Opposition to the Cook County beverage tax has drawn support from some state legislators who believe the measure should be eliminated because it is unfair to taxpayers.
State Rep. Kelly Burke (D-36th) and state Rep. Frances Hurley (D-35th) are two local legislators who are co-sponsors of a bill to repeal the Cook County beverage tax.
But Worth Mayor Mary Werner said not so fast. While the House and Senate could vote to repeal the ordinance, the Worth mayor wants to focus on getting some Cook County Board of Commissioners to change their vote.
‘The sad truth is that we have Worth shoppers that are already going out of Cook County to shop,” Werner said. “And they are not only shopping for beverages, but for food, too. We are losing sales along 111th Street. Fairplay and Family Dollar, they are losing money.”
Werner has signed up to provide testimony at the next Cook County Board of Commissioners meeting on Wednesday, Sept. 13. Her goal is to persuade commissioners who have voted with Cook County Board President Toni Preckwinkle for the beverage tax dating back to last November to change their vote. The ordinance went into effect last month.
The Worth mayor supports Commissioner Sean Morrison’s (R-17th) opposition to the tax. HIs district takes in portions of her village west of Harlem Avenue. But Commissioner Edward Moody (D-6th), whose district runs east of Harlem Avenue, supports the tax. So does Commissioner John Daley (D-11th). Werner is optimistic that her appearance before the board will sway some of these commissioners.
“This is just bad,” Werner said. “This is a terribly oppressive tax. “Opponents of the bill believe we should just go back to a zero budget and start over again.”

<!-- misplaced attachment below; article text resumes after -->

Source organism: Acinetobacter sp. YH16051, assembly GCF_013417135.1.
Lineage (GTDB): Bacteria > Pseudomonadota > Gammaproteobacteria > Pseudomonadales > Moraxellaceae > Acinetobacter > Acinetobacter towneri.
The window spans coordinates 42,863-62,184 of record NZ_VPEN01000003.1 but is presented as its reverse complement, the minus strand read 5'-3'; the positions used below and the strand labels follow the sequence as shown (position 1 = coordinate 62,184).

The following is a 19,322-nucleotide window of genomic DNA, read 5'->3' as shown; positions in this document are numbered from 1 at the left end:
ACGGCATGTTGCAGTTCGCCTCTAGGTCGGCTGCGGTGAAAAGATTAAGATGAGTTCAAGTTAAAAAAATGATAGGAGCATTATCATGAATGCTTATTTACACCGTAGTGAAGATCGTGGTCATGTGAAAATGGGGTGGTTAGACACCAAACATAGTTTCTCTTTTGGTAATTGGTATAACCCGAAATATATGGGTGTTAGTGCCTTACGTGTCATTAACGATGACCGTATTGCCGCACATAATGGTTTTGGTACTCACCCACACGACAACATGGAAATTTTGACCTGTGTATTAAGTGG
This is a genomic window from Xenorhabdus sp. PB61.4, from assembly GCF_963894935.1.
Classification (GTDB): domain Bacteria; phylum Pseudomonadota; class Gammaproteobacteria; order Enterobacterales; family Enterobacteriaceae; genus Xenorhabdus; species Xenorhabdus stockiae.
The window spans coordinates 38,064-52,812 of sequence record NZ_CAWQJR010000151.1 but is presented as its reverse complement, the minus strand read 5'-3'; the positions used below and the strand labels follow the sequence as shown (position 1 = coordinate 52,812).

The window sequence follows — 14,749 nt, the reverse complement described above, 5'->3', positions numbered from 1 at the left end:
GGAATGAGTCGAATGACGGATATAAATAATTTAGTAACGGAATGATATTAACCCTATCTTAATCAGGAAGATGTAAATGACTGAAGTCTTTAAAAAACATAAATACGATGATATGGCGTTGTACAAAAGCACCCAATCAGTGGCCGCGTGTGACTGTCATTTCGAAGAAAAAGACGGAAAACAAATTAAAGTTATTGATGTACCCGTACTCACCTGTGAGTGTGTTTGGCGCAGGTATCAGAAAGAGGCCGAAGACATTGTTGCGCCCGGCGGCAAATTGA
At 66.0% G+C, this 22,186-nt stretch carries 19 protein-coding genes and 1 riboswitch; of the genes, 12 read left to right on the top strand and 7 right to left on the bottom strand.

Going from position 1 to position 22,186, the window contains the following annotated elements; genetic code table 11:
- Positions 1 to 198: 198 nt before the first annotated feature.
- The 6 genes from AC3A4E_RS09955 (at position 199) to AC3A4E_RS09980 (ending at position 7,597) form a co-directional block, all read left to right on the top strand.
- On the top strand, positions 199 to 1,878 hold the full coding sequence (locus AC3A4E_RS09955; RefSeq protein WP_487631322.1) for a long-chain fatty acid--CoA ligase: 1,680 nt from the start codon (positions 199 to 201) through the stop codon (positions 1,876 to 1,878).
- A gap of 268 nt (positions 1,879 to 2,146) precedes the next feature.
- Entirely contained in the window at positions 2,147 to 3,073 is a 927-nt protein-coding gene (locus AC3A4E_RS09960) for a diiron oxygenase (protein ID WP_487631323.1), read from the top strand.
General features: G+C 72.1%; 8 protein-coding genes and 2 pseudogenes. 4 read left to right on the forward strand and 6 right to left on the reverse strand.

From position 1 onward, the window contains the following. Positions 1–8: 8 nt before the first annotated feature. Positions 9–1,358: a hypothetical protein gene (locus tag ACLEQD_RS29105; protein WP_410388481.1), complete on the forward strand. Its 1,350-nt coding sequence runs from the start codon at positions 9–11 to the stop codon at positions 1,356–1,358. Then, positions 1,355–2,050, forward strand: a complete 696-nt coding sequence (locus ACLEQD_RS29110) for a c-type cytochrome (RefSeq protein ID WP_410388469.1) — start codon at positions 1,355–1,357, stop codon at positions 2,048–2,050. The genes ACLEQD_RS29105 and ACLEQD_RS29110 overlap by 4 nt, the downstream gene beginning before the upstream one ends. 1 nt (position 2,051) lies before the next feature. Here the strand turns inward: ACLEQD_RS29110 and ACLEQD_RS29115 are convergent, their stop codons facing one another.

Oak Lawn Mayor Sandra Bury understands the concerns of Preckwinkle, who has a budget shortfall. But she also hears the concerns of local businesses and believes that something has to be done. Local chambers, including the Oak Lawn Chamber of Commerce, have sent a letter to Preckwinkle demanding that she eliminate the tax that they say hurts working families and is chasing shoppers out of Cook County.
“Shopping patterns have been changing because of the tax,” Bury said. “I heard one person say that a woman from Homewood now goes shopping in Indiana. I personally reached out to Commissioner Daley and Commissioner Moody on this matter.”
Bury hopes to have conversations with both commissioners soon.
“I’m confident they will do the right thing,” Bury said. “The thing is the money is definitely needed (by Cook County).
“They are in a tough bind,” added Bury. “It is very challenging for businesses. But right now, Cook County has the largest outward migration out of the area. We need to do something.”
And that is why Burke supports a measure to repeal the beverage tax.
“Many people enjoy drinking a cold soda or a glass of orange juice in the morning. I think it’s unfair to tax them on this everyday grocery item,” Burke said. “I believe this tax will do nothing except force more families to do their shopping outside of Cook County and cost our area jobs.”
The Cook County Board taxes all sweetened beverages including diet sodas, fruit and vegetable juices, certain coffees and teas, flavored waters and sports drinks at the rate of one cent per ounce. The county’s tax raises the average cost of a 2-liter soda by 67 percent, and raises the average cost of a bottle of fruit juice or iced tea by 43 percent.
Proponents of Preckwinkle’s tax state that raising the price of sugared beverages will cut down on child obesity, diabetes and other diseases that can hamper children. Opponents of the new tax said it was only made to raise revenue for the county.
Preckwinkle mostly recently gained the attention of the wealthy former mayor of New York, Michael Bloomberg, who has been paying for commercials in the Chicago area in support of the tax and emphasizing the harm sugared drinks could have on children.
Not every local municipality has been hit with complaints by consumers. Palos Hills Mayor Gerald Bennett said that he has not been receiving any angry calls as of yet.
“Because of the limited revenue we have from some of these retailers or restaurants, we have not heard anything on this,” Bennett said.
But the village of Worth is another matter.
“I’ve reached out to Sen. (Bill) Cunningham and told him I would appreciate it if the state of Illinois does not take any further action until the Board of Commissioners vote on the beverage tax,” Werner said. “It is very important for our residents to know where our commissioners stand on this issue before anything else is done.”